Ricardo Mejía, Mexico’s assistant public safety secretary, said an apparent cartel recruiter had already bought bus tickets for three boys between the ages of 11 and 14.
He said the boys met the recruiter in the online game platform “Free Fire," also known as “Garena Free Fire.” The recruiter promised the boys $200 per week to work in northern Mexico as drug cartel lookouts.
The boys were found before they could board the bus in the southern state of Oaxaca. Mejia said other cartels have operated in a similar way by contacting players through online games and game platform chats, including “Call of Duty,” “Gears of War” and “Grand Theft Auto V.”
While there have been documented cases of recruiting attempts over social media in the past, officials said violence-soaked online gaming platforms offer recruiters a much targeted pool of youths: mainly male, young, fascinated by weapons and somewhat desensitized to killing, at least on a virtual level.
The first boy was contacted by the suspected recruiter in August, and later he told two of his friends, who also accepted the offer. In a message to the boys, the recruiter said they would like the job, “given that you like guns and you will make a lot of money.”
A woman, who was detained, bought them tickets to the northern city of Monterrey under false names.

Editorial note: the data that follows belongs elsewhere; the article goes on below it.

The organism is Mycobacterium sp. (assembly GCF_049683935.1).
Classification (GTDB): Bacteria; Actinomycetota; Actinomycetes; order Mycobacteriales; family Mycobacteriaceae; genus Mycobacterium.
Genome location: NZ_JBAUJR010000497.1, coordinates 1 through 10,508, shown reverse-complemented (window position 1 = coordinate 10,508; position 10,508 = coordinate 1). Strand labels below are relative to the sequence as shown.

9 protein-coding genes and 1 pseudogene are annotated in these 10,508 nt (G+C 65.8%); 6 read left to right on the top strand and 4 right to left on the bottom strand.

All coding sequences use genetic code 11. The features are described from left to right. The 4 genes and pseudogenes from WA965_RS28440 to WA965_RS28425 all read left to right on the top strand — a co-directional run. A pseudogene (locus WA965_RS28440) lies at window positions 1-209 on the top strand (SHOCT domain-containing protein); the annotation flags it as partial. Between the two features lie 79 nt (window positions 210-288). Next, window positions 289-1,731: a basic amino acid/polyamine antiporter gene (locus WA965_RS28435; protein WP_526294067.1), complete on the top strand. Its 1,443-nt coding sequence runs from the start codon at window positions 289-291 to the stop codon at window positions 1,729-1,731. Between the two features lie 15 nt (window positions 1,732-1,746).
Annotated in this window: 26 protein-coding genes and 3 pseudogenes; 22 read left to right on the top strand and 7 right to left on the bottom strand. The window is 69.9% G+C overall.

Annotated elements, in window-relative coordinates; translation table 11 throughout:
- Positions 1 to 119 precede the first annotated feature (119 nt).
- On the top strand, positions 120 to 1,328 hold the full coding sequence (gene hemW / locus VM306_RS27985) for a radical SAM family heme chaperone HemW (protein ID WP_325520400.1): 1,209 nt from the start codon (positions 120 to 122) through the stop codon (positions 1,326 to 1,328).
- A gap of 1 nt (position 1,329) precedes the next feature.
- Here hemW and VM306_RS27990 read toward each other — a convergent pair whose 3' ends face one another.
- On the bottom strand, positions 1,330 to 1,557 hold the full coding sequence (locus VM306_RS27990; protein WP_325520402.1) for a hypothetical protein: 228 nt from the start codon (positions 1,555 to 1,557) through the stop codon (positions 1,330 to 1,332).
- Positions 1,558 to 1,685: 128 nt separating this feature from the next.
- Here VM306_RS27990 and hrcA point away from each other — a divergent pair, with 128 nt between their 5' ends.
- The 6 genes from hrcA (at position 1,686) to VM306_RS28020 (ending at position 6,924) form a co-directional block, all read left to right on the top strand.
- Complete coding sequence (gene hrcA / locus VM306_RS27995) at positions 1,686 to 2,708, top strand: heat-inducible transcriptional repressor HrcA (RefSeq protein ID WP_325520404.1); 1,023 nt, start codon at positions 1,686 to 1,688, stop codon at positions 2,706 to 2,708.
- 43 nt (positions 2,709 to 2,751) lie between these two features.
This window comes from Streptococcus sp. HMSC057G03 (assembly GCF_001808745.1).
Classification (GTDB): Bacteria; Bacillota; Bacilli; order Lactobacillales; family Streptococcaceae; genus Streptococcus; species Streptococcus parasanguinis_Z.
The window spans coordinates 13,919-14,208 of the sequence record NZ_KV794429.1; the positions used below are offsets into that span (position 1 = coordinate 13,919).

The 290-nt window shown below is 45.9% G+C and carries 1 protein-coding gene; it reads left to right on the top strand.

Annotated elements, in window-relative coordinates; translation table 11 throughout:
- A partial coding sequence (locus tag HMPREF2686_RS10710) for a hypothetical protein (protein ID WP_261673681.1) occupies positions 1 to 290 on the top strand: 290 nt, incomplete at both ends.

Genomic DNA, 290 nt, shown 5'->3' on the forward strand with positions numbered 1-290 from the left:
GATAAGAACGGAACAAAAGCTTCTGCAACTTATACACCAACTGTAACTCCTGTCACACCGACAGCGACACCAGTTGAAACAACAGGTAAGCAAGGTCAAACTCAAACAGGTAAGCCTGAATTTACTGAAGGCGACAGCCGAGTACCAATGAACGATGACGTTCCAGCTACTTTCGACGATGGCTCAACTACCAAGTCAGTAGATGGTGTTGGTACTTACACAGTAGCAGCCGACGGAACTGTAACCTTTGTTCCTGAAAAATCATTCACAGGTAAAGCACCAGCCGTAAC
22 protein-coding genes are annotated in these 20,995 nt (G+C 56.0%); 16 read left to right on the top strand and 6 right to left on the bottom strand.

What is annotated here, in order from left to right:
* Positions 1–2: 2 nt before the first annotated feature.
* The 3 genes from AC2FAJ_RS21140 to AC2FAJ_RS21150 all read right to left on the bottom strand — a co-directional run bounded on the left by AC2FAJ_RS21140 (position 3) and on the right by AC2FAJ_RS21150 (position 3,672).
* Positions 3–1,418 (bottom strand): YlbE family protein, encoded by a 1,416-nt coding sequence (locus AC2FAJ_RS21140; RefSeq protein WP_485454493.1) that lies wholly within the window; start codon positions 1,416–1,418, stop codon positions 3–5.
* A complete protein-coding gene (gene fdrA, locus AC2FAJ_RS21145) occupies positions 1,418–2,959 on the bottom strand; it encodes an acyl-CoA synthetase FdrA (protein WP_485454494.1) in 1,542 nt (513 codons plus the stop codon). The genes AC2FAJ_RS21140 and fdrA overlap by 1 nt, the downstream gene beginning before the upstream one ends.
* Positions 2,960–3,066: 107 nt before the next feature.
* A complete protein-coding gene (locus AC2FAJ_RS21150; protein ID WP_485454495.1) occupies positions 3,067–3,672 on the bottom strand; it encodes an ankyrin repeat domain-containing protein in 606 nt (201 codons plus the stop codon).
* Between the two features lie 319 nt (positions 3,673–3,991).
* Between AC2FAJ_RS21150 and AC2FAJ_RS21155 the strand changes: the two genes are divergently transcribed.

Mejia did not name the cartel involved, but said a similar case occurred in September with an attempt at online recruitment by the Cartel del Noreste, a remnant of the old Zetas cartel.
The recruiters apparently have enough technological sophistication to get around security algorithms on popular consoles.
It is not clear how widespread the practice is.
The Network for Children’s Rights in Mexico says that, between 2000 and 2019 in Mexico, 21,000 youths under 18 were murdered in Mexico, and 7,000 disappeared.
The group estimates that some 30,000 youths had been recruited by drug gangs by 2019.
A report presented last week by Reinserta, which works to prevent youths from getting recruited by drug cartels, said kids are frequently recruited by other children their own age.
Reinserta interviewed 89 minors held at youthful offender facilities in several states; 67 of those youths said they had been actively involved with the cartels. The average age at the time they came in contact with the cartels was between 13 and 15. All of them had dropped out of school and all eventually went on to use firearms.
The report said drug use is one way to recruit them, but the cartels also use religious beliefs and a sense of belonging kids can’t get elsewhere. Combinations of poverty, abusive homes, and unresponsive schools and social agencies play a role.
The report found that previous membership in local street gangs no longer appears to play much of a role. Cartels in Mexico are directly recruiting kids.